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Our Curriculum

Our Montessori curriculum covers all six areas, namely: Practical Life, Sensorial Awareness, Mathematics, Language and Literacy, Cultural Studies (Geography, History and Science) and Creative Subjects (Art & Craft, Music & Movement, and Drama).


Practical Life

Maria Montessori saw that very young children are frequently frustrated in their attempts to do things for themselves and that what they need is to have specific exercises, as closely linked to real life as possible, that allow them to master the tasks that they see going on around them in everyday life. She also saw that, unlike the adults in their lives, the children are not interested in achieving end results as quickly as possible, but are far more interested in the learning processes. As a result they will happily repeat exercises again and again until they feel satisfied. Practical life activities are therefore an important part of the CMN environment. The young child is attracted to activities that they see going on around them, and that gives the child independence and control of their own lives. Therefore in the CMN classroom, materials and exercises are introduced that allow children the maximum possible opportunity to learn how to both look after themselves and their environment. In the practical life area you will see things such as special frames to help children learn to do up and undo clothes, lots of spooning and pouring exercises, stirring, whisking and grating trays, cutting and threading activities and many other common household activities. Practical life also includes helping children do other important tasks such as opening and closing doors, carrying trays and chairs, washing and drying hands, caring for books and blowing noses!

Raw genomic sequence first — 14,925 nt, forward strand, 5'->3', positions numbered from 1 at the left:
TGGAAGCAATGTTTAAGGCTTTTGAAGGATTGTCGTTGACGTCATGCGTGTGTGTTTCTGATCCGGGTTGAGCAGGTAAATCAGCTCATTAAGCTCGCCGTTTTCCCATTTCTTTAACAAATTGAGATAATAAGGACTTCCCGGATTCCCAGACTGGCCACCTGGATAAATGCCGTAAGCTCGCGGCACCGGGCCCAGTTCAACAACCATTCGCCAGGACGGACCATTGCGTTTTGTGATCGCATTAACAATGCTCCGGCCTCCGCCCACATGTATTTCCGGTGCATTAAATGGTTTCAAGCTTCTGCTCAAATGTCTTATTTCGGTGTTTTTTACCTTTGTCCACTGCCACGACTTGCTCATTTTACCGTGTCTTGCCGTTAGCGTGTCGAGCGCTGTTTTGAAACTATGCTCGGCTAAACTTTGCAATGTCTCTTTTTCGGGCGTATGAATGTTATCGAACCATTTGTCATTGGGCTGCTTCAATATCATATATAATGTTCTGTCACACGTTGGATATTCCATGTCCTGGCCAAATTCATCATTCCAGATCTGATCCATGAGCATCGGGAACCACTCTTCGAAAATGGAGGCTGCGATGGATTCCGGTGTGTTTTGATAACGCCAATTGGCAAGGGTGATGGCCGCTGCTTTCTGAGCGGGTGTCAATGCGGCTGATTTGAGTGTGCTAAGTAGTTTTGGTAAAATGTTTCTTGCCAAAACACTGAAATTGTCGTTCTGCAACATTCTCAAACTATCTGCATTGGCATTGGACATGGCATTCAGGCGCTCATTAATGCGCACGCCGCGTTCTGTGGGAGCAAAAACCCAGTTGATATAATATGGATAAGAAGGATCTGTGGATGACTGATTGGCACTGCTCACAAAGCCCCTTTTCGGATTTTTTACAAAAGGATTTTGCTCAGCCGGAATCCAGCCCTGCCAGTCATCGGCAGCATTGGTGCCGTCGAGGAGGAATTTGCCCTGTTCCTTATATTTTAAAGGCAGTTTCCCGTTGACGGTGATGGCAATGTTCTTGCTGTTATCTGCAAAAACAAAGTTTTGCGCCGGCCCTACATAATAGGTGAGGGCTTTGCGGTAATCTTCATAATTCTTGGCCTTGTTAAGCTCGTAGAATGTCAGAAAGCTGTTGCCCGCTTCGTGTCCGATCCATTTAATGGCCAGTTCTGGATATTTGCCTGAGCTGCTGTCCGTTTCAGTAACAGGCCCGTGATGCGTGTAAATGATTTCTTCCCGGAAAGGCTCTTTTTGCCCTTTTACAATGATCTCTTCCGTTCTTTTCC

The Sensorial Materials

The need for order, exactness, self-correction and quiet reflection all are qualities that Maria Montessori saw are needed in order for children to develop as they should. When she saw that children are particularly drawn to certain activities she then concentrated on developing materials that would extend that interest. She carefully took each of the senses and thought how best she could help the children to clarify and expand their existing experiences. By isolating specific qualities in the materials and by grading each set in ever-refined series, she was able to give the children the ability to increasingly refine each of their senses. At CMN many of the exercises in this area are also indirect preparations for later mathematics and language work as they enable the child to order, classify, and describe sensory impressions in relation to length, width, temperature, mass and colour.



Maria Montessori believed that children have mathematical minds and she revolutionised the way in which mathematics is taught. She developed a wonderful set of materials, many of which have now been copied by educators throughout the world. Within CMN classrooms, the mathematical concept is presented firstly in a very concrete form followed by the abstract version. The materials for mathematics introduce the concept of quantity using the numbers 1 through to 10. By using a variety of beads and symbol cards, the child becomes familiar with the numbers as a decimal system. Concrete experiences include the operation of addition, subtraction, multiplication and division. This not only teaches the child to calculate, but also provides a deeper understanding of how numbers function.